Category: Neag in the Media


Why Detention Sucks … And Manual Labor is Better

June 24, 2019

Indeed, most of the recent scholarship in this area advocates for moving away from punishment “in favor of positive behavior support,” says Sandra Chafouleas, professor of educational psychology at the University of Connecticut — methods that focus on preventing misbehavior without resorting to punitive measures.


Geoff Johnson: Should ‘Gifted’ Kids Get Special Treatment in Schools?

June 24, 2019

The most straightforward definition of “giftedness” is one outlined by Joseph Renzulli, distinguished professor at the University of Connecticut’s Neag School of Education. Renzulli’s concept is that genuine giftedness in any sphere of activity requires three characteristics: Above-average abilities, creativity (which includes fluency, flexibility and originality of thought) and, probably most importantly, task commitment that can be observed as perseverance, endurance and sometimes a special fascination with a particular subject or topic.


Obituaries: Mary Mazurek Heslin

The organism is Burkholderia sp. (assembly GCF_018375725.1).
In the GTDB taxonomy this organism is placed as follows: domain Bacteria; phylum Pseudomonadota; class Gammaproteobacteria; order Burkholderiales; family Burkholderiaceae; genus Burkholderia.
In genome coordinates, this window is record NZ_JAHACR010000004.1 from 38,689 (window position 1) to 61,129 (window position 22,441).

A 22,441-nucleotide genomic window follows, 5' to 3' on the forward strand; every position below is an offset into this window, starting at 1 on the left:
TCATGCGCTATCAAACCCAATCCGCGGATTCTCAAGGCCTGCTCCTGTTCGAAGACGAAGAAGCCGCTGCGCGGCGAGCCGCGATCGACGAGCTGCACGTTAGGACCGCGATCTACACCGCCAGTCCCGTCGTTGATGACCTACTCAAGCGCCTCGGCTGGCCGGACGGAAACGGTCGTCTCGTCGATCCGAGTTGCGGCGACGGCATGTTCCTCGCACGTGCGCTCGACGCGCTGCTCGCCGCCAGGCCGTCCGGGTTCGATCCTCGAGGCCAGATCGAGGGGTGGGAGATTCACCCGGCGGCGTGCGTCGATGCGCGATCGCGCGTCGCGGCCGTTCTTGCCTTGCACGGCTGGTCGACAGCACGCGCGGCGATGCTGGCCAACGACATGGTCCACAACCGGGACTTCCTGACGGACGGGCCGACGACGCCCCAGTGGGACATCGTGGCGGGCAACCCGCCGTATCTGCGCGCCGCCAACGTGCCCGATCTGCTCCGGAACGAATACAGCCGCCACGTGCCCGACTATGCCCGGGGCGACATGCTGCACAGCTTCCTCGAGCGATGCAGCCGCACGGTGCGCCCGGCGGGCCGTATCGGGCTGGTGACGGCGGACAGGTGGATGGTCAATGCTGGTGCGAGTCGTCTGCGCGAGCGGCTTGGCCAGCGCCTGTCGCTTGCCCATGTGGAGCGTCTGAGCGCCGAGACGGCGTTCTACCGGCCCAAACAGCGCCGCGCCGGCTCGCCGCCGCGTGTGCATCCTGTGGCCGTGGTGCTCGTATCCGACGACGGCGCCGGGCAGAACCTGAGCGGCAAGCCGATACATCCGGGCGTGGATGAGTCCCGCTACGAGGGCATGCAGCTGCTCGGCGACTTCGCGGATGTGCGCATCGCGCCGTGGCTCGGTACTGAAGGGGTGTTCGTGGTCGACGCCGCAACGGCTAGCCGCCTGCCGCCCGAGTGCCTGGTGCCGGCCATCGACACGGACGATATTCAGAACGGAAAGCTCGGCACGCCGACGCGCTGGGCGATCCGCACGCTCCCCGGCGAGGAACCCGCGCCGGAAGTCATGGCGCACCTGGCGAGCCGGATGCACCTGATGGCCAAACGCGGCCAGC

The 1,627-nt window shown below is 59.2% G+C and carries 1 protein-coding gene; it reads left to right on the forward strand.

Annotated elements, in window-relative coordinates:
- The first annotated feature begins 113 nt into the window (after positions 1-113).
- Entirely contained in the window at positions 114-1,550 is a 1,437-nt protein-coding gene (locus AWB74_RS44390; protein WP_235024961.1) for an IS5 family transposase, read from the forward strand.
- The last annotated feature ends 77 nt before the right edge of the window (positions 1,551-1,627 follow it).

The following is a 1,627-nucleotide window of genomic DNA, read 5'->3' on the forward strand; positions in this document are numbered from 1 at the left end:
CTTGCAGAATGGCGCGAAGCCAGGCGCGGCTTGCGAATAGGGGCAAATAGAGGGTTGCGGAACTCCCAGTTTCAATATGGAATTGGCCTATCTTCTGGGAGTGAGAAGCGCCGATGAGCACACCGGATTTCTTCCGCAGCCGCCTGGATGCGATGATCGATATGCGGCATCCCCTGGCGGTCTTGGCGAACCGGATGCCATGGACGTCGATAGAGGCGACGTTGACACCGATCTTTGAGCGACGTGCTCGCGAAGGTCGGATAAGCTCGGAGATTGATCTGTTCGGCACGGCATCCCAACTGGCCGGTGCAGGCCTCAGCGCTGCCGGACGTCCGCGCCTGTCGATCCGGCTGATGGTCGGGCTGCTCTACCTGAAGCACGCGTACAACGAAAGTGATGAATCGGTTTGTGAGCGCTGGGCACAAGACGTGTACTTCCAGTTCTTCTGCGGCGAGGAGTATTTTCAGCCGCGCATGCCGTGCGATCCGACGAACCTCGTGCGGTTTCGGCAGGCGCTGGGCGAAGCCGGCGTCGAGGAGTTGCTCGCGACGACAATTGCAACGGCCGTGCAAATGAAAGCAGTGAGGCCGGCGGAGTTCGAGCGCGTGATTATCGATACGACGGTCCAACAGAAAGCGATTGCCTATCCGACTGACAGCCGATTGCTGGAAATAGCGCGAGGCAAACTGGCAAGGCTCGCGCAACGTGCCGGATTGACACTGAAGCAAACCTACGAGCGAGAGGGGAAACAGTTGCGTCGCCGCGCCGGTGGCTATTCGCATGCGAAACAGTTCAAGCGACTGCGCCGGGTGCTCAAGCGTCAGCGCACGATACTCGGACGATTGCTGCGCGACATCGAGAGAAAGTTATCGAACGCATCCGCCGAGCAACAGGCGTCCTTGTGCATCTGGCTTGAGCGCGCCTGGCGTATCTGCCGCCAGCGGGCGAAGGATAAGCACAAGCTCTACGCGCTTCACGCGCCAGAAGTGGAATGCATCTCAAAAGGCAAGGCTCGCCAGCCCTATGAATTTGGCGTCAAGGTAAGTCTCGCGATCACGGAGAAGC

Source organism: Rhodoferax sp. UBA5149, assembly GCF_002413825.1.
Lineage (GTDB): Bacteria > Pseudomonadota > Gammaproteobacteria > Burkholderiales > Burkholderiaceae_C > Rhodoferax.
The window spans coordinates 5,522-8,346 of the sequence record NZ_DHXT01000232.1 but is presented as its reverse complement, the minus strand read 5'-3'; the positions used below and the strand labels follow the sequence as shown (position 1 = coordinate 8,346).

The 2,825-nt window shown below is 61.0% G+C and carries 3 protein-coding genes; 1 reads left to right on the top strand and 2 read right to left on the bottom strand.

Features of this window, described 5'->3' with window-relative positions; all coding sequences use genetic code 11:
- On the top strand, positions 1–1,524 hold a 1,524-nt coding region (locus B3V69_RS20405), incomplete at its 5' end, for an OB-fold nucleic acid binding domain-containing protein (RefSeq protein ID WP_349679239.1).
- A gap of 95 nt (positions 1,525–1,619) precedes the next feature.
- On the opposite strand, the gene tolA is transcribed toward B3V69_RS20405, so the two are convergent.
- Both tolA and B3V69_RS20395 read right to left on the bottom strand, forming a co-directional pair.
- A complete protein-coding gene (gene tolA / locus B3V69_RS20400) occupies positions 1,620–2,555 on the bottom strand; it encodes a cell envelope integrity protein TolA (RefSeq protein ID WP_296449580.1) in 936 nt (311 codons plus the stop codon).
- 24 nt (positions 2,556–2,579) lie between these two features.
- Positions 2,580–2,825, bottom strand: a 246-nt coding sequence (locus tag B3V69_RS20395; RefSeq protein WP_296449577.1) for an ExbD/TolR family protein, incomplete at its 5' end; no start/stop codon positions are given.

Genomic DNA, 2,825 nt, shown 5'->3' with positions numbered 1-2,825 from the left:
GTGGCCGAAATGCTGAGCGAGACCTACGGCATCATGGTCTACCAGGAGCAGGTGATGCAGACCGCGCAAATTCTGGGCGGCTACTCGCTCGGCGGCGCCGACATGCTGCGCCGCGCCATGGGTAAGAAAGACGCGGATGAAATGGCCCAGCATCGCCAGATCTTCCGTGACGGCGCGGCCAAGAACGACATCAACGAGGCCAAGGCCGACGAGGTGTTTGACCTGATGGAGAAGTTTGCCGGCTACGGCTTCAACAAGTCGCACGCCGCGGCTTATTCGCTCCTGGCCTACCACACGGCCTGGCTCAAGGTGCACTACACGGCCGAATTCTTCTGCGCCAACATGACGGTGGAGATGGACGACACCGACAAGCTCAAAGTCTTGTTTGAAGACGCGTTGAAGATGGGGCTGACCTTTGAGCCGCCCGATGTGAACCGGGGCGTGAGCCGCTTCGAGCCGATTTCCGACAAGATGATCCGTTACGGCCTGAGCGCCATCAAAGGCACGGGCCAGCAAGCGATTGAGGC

June 24, 2019

Mary Mazurek Heslin 89, a life-long resident of the City of Hartford, died peacefully on Friday, June 21, 2019. The University of Connecticut always had a special place in her heart and she served as chairman of the Neag School of Education Advisory Board and was recognized by receiving the Distinguished Alumni Award.


Teacher of the Year Named in Southington

June 21, 2019

A social studies teacher with more than two decades of experience at Southington High School has been named the district’s Teacher of the Year for 2019-2020. Heather Allenback has been teaching in Southington since 1995, and attributes her love of social studies to being part of a military family with a vast appreciation for history.




New D-Y Principal Sees Himself as ‘Lifelong Learner’

June 13, 2019

When Paul Funk assumes the top job at Dennis-Yarmouth Regional High School next month, he’ll have nearly two decades of classroom experience to guide him. “I think it’s absolutely crucial for an administrator to understand the ins and outs of the educational process at the classroom level,” said Funk, who taught science for 18 years before transitioning to administration. “I really believe that the gains that are made, are made at the classroom level with the teachers.”




New Jersey Educator Honored by Mensa for Impact on Curriculum, Programming, and Policy

June 11, 2019

Beyond her advocacy efforts, Lynne Henwood’s body of work includes designing a teaching unit, based on the Autonomous Learner Model, empowering fifth grade students to utilize 21st century skills such as choice, collaboration, creativity, critical thinking, and technology. She was honored in 2018 as Teacher of the Year for the New Jersey Association of Gifted Children, where she now serves as president.